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Krekar convicted, arrested in Oslo

Norway’s most controversial refugee, Mullah Krekar, was under arrest in Oslo on Tuesday after being seized by the Norwegian police intelligence agency PST and held on the request of Italian authorities. His arrest came just after an Italian court sentenced him to 12 years in prison for planning terrorist acts.

Mullah Krekar has been in and out of trouble in Norway for years. It was at this meeting with foreign correspondents in Oslo in 2010 that he issued a threat against current Prime Minister Erna Solberg. That has led to countercharges that Krekar is the target of a political power play to keep him in confinement and send him out of Norway at last. PHOTO: Berglund

Drama has swirled for years around Krekar, an Islamic cleric whose legal name is Najmuddin Faraj Ahmad. He came to Norway nearly 30 years ago as an asylum seeker from Northern Iraq and was allowed to later bring his family to Norway as well. He later was found to have violated the terms of his refugee status by traveling back to Iraq and leading a guerrilla group. Krekar has expressed support for extremist Islam on several occasions, been convicted of making threats including one against Erna Solberg years before she became prime minister, and he was declared a threat to national security as early as 2003.

He has avoided deportation, however, because Iraqi authorities won’t guarantee that he wouldn’t be sentenced to death in his homeland. He also avoided extradition to Italy after authorities there charged him with being part of a terrorist network in Europe. His trial finally moved forward this week without Krekar, who had refused to travel to to Italy to defend himself.

On Monday he was sentenced to even more prison time in Italy than Italian prosecutors had sought (NRK). Norwegian Broadcasting (NRK) reported that five other men charged in the alleged terror network were sentenced to up to nine years in prison. Krekar, however, was viewed as being the leader of a terror group known as Rawti Shax, with ties to the mostly defeated brutal terror group IS.

Italian authorities issued a new arrest order for Krekar and called for his extradition to Italy once again. Norway’s PST (Politiets sikkerhetstjeneste) announced just before midnight Monday that it had followed through, seizing Krekar in line with “an international warrant and decision on arrest from Italian authorities.”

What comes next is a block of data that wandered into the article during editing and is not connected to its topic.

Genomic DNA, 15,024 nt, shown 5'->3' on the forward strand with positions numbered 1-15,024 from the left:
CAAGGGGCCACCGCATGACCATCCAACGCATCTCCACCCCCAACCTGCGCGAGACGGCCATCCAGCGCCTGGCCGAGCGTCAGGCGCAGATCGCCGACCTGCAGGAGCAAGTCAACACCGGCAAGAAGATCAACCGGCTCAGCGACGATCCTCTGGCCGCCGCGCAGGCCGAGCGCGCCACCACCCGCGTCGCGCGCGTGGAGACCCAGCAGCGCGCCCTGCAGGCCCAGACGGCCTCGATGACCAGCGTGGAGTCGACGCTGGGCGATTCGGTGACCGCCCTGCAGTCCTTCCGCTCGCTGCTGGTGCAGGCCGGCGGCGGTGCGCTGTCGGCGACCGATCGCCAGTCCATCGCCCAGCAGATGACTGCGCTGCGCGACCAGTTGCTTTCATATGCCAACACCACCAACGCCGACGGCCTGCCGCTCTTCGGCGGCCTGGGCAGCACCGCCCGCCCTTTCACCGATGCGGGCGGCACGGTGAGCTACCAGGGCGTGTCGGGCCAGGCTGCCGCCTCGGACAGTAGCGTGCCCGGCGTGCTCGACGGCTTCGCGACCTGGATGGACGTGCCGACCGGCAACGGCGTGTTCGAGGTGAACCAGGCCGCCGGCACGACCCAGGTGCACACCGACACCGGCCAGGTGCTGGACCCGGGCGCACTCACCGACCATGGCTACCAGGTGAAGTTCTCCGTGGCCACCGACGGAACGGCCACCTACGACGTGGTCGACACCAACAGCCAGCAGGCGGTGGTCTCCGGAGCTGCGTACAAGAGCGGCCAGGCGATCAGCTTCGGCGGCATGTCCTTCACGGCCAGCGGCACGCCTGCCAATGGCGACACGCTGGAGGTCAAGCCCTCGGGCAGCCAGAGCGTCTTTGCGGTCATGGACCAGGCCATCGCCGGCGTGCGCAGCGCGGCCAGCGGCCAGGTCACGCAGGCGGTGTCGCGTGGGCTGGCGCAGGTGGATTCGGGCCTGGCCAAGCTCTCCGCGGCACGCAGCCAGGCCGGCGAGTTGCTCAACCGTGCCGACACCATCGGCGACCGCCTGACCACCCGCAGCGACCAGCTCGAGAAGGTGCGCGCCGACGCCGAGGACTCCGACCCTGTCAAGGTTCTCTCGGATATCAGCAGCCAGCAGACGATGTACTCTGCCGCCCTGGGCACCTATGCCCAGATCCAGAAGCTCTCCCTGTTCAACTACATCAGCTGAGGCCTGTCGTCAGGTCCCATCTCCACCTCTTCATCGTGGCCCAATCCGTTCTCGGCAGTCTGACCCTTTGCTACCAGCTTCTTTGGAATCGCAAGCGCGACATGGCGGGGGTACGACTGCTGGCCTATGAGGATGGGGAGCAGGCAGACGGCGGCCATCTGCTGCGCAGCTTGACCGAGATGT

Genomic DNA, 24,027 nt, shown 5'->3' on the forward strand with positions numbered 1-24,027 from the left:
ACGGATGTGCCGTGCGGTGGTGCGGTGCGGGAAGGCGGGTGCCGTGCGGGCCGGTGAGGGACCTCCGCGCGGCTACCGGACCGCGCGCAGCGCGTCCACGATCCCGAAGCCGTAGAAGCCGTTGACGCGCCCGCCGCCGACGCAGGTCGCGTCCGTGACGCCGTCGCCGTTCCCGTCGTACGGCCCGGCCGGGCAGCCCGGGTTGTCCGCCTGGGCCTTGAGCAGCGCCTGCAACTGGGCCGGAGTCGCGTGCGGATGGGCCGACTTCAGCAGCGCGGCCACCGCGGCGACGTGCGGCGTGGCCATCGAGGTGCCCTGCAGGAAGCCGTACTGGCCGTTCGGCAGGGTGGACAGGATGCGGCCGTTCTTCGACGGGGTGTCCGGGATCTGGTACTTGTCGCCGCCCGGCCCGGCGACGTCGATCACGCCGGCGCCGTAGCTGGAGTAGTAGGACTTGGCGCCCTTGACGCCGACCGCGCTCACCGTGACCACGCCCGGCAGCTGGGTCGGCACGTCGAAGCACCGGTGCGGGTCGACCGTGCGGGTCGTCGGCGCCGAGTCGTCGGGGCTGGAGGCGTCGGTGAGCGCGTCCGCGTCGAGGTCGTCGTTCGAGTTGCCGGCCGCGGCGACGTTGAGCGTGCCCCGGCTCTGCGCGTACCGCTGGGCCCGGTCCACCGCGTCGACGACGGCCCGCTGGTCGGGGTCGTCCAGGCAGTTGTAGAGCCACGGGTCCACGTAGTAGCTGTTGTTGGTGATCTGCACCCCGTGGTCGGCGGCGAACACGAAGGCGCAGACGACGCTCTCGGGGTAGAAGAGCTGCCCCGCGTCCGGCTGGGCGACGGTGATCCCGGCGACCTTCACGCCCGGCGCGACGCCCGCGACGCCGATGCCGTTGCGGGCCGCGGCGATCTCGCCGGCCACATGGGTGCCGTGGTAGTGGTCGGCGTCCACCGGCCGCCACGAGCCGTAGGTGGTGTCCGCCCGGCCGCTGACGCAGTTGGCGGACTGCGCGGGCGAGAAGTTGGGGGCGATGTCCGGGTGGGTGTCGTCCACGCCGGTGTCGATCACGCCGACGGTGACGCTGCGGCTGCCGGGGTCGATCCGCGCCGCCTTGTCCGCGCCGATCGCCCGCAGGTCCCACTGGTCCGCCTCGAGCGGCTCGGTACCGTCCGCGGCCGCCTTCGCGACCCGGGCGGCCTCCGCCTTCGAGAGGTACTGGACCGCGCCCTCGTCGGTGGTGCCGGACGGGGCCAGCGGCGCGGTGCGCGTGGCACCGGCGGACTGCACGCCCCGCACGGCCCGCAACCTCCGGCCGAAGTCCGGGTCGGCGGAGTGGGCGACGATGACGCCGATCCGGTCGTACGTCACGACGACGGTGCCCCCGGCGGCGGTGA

Already appealing his conviction
Brynjar Meling, a Norwegian attorney who has defended Krekar for years at taxpayer expense in the many cases brought against him over the years, told NRK he was surprised by the arrest, claiming that Krekar has consistently cooperated with authorities not only in Norway but also around Europe. He claimed there was no reason to believe Krekar would attempt to elude authorities now.

Meling told NRK that Krekar has already appealed Monday’s court verdict in Italy, delaying an extradition case. Krekar has constantly criticized Norway and western lifestyles but nonetheless has fought to remain in the country, and will likely resist extradition once again if his conviction and prison term are confirmed.

That will set off a whole new round in court in Norway even though Norway’s Supreme Court has earlier cleared the way for his extradition to Italy. Mads Andenæs, a law professor at the University of Oslo, told NRK that Monday’s arrest order and extradition request rest on “an entirely new legal basis,” therefore setting off new legal challenges.”

Andenæs is currently a guest professor in Rome and familiar with the Italian legal system. He and others have noted how the Krekar case has been subject to political pressure, from the government Prime Minister Erna Solberg now leads. US authorities have earlier wanted Krekar confined as well, and had him on a list of terror suspects. Terror researcher Lars Gule told NRK that the Krekar case can be part of a large political  power play.

“That’s what (public defender) Meling has pointed out several times,” Gule told NRK on Tuesday. “We know that Norwegian justice authorities have been in Italy with the goal of getting Italian authorities to call for his extradition. That means that you have a political dimension here that’s very difficult to overlook.” Berglund



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